Herndon JG, Tigges J, Anderson DC, Klumpp SA, & McClure HM. (1999) Brain weight throughout the life span of the chimpanzee. The Journal of comparative neurology, 409(4), 567-72. PMID: 10376740  

Sakai T, Matsui M, Mikami A, Malkova L, Hamada Y, Tomonaga M, Suzuki J, Tanaka M, Miyabe-Nishiwaki T, Makishima H.... (2013) Developmental patterns of chimpanzee cerebral tissues provide important clues for understanding the remarkable enlargement of the human brain. Proceedings. Biological sciences / The Royal Society, 280(1753), 20122398. PMID: 23256194  

  • April 16, 2013
  • 04:25 AM
  • 313 views

Study proposes alternative way to explain life’s complexity

by Perikis Livas in Tracing Knowledge

Evolution skeptics argue that some biological structures, like the brain or the eye, are simply too complex for natural selection to explain. Biologists have proposed various ways that so-called ‘irreducibly complex’ structures could emerge incrementally over time, bit by bit. But a new study proposes an alternative route.... Read more »

Robin Ann Smith. (2013) Study proposes alternative way to explain life's complexity. EurekAlert. info:/

  • April 10, 2013
  • 01:39 PM
  • 522 views

Penis Size: Does it matter and why?

by Greg Laden in Greg Laden's Blog

A study just published in the Proceedings of the National Academy of Sciences explores the question of penis size and female preference in humans. The study involved making a set of 3D models of human males of various relative body sizes, and fitting them out with various size flaccid penises. These were shown to a…... Read more »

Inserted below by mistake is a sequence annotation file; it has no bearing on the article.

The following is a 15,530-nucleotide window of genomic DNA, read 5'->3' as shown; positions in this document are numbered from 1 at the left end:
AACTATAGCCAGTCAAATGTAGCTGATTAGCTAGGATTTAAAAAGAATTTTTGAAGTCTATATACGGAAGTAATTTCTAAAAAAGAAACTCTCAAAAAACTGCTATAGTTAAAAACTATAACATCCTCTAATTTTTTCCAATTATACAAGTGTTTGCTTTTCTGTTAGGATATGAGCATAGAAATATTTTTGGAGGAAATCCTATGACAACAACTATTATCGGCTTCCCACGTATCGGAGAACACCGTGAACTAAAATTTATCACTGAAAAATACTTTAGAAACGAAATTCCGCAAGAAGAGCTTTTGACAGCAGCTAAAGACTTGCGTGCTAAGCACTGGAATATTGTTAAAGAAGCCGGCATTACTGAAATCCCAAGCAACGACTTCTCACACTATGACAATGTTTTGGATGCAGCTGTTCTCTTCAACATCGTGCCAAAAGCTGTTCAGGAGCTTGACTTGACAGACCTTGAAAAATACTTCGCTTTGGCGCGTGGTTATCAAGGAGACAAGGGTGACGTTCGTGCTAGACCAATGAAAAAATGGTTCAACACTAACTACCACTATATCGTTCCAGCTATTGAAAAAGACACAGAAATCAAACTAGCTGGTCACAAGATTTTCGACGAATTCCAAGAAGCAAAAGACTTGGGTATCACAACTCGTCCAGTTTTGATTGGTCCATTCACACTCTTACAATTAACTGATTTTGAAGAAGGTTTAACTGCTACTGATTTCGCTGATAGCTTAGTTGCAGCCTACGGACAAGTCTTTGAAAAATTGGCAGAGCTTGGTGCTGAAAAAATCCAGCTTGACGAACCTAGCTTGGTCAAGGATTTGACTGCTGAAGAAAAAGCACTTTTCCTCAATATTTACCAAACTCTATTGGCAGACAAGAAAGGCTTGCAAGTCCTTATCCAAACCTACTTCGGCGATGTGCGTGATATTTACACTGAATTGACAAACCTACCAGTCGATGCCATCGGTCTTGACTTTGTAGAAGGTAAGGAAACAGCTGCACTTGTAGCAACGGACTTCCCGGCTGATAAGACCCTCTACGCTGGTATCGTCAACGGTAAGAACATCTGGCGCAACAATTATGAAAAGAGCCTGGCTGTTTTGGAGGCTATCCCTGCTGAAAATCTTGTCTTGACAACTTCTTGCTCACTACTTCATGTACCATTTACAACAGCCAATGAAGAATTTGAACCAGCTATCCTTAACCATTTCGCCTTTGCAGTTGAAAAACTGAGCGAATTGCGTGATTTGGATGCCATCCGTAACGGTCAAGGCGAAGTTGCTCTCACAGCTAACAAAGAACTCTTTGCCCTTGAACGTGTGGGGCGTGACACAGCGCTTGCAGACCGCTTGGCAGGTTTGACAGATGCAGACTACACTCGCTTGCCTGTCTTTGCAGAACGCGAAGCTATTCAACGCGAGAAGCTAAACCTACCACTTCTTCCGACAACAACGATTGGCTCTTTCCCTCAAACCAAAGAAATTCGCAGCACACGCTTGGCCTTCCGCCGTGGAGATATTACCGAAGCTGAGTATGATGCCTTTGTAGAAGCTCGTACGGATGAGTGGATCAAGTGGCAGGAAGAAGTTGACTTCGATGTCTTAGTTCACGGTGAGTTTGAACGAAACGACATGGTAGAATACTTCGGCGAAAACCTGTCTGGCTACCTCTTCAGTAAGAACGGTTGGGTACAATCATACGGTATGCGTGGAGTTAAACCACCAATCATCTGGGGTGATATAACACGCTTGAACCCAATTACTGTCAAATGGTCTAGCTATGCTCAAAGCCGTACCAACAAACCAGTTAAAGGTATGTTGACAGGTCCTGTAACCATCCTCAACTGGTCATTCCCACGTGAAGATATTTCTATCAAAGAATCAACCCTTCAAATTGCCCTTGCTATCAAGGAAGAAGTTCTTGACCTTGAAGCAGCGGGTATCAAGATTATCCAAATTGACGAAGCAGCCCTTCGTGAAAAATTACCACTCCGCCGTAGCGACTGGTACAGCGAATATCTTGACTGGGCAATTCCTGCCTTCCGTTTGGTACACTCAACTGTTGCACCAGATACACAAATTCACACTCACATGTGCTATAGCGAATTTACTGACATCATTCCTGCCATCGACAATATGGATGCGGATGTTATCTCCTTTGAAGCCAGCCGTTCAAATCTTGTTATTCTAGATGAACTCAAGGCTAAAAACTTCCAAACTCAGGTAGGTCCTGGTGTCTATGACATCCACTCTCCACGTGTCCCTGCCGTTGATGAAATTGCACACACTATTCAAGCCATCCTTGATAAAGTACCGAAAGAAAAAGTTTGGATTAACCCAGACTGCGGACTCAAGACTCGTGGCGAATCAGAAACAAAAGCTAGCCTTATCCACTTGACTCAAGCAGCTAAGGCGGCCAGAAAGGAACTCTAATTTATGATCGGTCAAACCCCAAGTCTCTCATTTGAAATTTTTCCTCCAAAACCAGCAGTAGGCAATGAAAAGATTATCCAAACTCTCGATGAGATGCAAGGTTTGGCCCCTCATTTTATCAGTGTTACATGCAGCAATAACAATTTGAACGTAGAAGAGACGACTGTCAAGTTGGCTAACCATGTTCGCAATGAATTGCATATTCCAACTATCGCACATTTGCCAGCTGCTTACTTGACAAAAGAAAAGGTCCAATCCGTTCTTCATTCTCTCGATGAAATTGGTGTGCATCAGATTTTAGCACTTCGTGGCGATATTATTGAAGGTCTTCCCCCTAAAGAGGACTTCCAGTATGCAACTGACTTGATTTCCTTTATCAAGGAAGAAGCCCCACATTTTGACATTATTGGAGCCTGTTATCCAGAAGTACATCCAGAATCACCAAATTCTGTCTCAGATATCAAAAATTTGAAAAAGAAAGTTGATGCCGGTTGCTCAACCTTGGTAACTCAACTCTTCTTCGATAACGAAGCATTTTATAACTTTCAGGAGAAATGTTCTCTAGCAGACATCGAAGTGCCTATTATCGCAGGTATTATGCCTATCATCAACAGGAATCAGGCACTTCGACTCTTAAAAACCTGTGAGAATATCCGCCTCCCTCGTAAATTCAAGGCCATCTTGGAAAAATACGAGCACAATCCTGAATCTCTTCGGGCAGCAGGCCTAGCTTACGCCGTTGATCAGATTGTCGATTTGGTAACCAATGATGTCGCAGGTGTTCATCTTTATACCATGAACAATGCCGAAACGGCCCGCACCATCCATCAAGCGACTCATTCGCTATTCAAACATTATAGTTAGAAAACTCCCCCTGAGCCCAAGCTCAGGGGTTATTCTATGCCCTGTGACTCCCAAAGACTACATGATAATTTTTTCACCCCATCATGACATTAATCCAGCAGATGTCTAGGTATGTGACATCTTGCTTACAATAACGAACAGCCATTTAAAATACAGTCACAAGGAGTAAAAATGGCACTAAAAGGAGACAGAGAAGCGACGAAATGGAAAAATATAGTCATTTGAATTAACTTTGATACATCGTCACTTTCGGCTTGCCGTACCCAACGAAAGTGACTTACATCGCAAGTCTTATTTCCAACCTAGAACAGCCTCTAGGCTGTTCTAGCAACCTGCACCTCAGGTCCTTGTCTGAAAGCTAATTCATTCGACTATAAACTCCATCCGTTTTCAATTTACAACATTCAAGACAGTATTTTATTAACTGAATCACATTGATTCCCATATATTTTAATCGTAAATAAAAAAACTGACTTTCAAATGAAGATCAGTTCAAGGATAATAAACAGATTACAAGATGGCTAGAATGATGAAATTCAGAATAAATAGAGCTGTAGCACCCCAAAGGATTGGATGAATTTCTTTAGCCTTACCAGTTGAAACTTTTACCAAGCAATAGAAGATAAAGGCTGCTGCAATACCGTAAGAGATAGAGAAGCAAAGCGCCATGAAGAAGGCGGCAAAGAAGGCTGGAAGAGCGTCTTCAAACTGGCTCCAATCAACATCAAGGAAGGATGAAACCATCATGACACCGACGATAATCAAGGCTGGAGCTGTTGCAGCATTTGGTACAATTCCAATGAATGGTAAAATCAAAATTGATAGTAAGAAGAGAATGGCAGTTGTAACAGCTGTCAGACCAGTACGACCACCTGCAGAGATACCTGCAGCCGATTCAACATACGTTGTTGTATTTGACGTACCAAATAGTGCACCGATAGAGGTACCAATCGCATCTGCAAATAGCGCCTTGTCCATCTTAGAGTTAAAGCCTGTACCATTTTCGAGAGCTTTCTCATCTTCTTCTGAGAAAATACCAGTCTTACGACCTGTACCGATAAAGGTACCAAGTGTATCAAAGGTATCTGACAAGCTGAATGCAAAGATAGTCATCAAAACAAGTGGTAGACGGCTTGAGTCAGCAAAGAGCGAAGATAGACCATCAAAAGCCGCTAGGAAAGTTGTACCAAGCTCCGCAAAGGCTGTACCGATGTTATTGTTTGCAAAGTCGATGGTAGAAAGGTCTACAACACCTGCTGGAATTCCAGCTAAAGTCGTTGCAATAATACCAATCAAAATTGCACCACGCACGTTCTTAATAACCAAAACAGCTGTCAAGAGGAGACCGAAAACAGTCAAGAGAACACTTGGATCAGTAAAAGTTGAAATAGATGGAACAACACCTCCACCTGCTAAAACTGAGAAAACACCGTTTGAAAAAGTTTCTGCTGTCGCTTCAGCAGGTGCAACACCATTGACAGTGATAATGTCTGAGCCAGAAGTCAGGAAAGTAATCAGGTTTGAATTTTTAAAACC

• April 9, 2013
  • 03:46 PM
  • 268 views

Monkey Funk (or lack thereof)

by Diapadion in Lord of the Apes


Sea lion is first non-human animal to keep a beat

Ronan is the first known non-human mammal successfully trained to bob
her head in time with a metronome-like sound — and then to apply her new
skill to tempos and music she had not previously heard, according to
researchers at the Long Marine Laboratory at the University of
California, Santa Cruz.



This is the biggest news in auditory (or at least musical) animal behavior, right now. Make sure you get to the bottom of the linked page where you will be rewarded with video evidence. It will be worth your while.